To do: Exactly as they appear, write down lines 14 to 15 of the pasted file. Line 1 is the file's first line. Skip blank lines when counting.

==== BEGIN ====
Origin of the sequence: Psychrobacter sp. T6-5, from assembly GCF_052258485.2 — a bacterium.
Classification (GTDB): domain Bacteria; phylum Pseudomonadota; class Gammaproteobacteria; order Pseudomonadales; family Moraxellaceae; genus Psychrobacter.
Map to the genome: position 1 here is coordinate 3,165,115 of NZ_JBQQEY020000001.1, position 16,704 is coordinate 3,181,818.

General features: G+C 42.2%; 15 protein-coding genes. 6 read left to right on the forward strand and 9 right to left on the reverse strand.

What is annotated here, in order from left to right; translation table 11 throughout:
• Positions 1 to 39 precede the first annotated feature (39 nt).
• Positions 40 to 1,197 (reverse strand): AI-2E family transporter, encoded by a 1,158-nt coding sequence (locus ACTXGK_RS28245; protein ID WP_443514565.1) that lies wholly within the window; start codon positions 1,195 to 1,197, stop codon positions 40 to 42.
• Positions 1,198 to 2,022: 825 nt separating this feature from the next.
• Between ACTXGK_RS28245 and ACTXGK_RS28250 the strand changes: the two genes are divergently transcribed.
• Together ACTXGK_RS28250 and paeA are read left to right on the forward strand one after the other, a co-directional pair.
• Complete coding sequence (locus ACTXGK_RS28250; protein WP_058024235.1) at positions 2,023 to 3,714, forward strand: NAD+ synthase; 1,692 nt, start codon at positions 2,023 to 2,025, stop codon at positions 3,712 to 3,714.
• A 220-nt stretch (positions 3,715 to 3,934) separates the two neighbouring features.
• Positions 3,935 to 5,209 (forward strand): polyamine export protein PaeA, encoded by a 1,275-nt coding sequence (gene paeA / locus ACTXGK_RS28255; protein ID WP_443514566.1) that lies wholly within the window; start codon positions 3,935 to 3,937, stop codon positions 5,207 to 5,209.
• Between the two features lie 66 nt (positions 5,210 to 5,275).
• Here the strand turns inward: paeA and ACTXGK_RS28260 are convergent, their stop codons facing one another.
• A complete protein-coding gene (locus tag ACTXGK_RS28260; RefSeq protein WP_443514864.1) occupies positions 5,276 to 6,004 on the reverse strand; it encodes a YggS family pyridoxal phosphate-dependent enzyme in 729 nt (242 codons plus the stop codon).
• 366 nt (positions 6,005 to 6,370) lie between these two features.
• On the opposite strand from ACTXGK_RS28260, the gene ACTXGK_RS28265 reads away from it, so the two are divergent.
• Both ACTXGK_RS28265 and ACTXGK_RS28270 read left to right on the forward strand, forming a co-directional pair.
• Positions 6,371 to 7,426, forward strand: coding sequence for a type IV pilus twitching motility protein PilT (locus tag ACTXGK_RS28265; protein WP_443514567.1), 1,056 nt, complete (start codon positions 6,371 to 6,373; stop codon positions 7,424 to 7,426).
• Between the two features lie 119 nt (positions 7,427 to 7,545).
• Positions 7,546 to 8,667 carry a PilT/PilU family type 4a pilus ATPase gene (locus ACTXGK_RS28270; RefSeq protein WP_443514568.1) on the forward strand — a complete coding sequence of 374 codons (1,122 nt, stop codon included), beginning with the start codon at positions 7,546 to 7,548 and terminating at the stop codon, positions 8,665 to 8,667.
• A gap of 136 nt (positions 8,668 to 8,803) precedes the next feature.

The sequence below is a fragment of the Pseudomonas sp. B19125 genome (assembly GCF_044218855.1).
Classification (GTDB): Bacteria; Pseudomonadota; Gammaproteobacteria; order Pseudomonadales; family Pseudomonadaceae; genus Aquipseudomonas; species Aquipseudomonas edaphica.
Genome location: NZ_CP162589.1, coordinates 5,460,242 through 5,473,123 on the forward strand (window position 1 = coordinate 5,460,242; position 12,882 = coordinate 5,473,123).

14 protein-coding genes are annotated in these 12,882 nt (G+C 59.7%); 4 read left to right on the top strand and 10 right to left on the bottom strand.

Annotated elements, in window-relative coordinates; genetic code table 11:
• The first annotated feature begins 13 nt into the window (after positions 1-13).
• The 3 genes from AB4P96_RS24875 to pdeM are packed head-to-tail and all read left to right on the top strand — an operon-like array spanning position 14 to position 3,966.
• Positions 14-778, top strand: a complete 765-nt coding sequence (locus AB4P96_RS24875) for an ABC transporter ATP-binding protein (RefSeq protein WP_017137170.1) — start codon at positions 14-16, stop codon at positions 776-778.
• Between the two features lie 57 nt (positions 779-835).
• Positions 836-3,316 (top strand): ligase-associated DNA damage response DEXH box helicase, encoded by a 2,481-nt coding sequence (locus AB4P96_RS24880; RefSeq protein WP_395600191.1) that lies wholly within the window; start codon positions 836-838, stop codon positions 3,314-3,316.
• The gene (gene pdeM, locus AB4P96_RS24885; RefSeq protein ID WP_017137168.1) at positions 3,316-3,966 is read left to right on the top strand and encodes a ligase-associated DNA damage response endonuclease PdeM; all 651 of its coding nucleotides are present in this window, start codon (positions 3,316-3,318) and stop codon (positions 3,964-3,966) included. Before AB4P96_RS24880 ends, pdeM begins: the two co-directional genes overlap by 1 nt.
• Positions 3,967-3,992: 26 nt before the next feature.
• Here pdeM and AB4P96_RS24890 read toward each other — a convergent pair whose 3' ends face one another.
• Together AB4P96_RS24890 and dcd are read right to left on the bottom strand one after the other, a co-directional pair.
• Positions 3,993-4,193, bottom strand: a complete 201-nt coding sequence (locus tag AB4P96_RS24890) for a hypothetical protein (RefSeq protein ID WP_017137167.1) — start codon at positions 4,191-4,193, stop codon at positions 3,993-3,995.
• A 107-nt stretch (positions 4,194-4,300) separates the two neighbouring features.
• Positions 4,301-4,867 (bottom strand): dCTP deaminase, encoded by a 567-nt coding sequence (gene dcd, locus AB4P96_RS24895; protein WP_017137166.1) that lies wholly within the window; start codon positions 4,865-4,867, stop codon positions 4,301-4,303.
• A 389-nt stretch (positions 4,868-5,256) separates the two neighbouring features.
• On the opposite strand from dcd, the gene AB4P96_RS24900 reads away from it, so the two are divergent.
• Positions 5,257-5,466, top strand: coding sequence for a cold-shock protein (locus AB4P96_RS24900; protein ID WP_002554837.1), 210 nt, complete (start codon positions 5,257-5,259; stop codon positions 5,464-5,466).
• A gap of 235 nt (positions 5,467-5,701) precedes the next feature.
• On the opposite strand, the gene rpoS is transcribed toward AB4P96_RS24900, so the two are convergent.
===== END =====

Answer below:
• Between the two features lie 66 nt (positions 5,210 to 5,275).
• Here the strand turns inward: paeA and ACTXGK_RS28260 are convergent, their stop codons facing one another.